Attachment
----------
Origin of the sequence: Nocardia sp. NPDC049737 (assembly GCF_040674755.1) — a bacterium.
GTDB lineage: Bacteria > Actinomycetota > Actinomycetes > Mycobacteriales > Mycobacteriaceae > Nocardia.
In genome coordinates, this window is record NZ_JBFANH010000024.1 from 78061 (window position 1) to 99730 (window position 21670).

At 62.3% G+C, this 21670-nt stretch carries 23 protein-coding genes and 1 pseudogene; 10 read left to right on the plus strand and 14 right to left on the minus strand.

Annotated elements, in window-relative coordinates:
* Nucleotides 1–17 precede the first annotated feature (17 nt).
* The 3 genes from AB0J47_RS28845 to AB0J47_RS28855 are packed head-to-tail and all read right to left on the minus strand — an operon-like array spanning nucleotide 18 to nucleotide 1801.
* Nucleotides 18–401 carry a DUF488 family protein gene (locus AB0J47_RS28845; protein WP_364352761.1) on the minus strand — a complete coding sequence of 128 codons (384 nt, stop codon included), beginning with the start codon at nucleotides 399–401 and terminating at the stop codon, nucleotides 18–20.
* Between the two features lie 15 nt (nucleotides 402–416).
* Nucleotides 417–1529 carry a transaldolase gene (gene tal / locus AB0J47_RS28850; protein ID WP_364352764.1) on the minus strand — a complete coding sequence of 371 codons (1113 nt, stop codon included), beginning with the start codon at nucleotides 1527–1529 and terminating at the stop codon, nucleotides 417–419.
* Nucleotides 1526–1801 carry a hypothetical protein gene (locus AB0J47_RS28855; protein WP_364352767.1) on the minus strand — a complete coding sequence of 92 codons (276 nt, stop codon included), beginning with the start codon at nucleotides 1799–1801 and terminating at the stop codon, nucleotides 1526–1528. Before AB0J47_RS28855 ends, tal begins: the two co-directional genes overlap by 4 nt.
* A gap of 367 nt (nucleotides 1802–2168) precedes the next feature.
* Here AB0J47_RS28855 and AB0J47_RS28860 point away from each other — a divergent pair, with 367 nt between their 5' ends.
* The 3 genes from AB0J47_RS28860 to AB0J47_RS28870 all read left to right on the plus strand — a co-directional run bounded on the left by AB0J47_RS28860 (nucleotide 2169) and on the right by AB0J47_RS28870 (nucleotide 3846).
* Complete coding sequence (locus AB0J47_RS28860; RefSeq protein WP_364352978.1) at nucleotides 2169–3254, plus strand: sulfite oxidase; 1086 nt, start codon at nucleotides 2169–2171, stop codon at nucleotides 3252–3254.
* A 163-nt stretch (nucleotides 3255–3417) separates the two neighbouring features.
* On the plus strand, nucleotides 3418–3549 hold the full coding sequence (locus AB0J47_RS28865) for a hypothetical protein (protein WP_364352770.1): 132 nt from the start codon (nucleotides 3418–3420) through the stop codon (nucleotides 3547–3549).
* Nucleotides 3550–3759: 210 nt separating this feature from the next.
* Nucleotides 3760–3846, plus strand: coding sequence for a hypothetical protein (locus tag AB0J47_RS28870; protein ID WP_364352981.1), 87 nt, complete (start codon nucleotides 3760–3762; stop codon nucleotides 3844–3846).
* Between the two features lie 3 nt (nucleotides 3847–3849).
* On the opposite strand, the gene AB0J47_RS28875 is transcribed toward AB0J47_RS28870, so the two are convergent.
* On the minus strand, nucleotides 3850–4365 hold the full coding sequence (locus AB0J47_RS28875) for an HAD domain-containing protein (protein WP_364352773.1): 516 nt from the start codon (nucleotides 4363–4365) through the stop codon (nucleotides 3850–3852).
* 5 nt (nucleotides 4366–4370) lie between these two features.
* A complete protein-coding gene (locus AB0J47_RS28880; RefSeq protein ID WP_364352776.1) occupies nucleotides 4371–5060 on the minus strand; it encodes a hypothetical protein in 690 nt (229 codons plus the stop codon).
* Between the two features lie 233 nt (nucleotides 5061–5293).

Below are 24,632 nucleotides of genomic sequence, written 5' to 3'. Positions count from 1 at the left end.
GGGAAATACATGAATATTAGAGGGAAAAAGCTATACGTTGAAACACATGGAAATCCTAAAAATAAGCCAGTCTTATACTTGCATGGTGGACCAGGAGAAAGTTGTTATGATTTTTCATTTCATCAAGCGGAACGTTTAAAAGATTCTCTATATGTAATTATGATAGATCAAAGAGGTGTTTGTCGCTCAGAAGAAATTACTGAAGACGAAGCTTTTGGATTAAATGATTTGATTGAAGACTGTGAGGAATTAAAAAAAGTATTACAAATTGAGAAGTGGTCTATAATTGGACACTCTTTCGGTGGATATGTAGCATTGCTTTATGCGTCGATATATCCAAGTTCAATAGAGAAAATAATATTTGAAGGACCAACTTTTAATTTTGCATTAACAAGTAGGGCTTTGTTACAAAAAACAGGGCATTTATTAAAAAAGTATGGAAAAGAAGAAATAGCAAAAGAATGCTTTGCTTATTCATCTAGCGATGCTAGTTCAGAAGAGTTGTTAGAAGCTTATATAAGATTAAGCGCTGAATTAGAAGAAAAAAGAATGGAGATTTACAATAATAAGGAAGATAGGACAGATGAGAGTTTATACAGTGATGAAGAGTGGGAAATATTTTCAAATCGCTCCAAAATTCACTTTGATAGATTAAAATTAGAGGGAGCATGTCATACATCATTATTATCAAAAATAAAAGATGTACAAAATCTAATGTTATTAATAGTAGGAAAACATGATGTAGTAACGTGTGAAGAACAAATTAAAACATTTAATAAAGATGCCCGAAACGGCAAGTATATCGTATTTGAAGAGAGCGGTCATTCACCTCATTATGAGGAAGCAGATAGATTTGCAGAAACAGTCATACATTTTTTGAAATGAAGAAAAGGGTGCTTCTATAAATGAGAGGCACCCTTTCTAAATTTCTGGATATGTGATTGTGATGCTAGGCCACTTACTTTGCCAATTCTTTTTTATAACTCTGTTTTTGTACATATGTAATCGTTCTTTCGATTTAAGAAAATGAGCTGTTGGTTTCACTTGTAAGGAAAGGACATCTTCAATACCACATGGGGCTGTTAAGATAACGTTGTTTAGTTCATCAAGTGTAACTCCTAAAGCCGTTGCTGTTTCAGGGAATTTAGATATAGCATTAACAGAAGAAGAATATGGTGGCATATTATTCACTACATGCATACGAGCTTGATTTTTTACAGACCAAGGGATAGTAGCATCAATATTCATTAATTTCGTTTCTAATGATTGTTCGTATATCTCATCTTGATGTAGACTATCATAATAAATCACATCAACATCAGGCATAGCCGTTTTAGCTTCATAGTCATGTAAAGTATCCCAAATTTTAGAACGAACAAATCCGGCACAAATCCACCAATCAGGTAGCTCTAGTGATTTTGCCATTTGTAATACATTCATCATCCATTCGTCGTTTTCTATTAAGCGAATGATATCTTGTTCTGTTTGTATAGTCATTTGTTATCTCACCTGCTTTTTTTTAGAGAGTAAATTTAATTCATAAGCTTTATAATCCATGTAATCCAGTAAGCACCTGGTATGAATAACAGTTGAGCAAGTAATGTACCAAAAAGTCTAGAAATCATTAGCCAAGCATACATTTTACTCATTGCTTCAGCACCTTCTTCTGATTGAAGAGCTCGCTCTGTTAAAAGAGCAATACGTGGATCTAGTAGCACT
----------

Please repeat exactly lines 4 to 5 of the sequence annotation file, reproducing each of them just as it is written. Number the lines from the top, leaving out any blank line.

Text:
At 62.3% G+C, this 21670-nt stretch carries 23 protein-coding genes and 1 pseudogene; 10 read left to right on the plus strand and 14 right to left on the minus strand.

Annotated elements, in window-relative coordinates: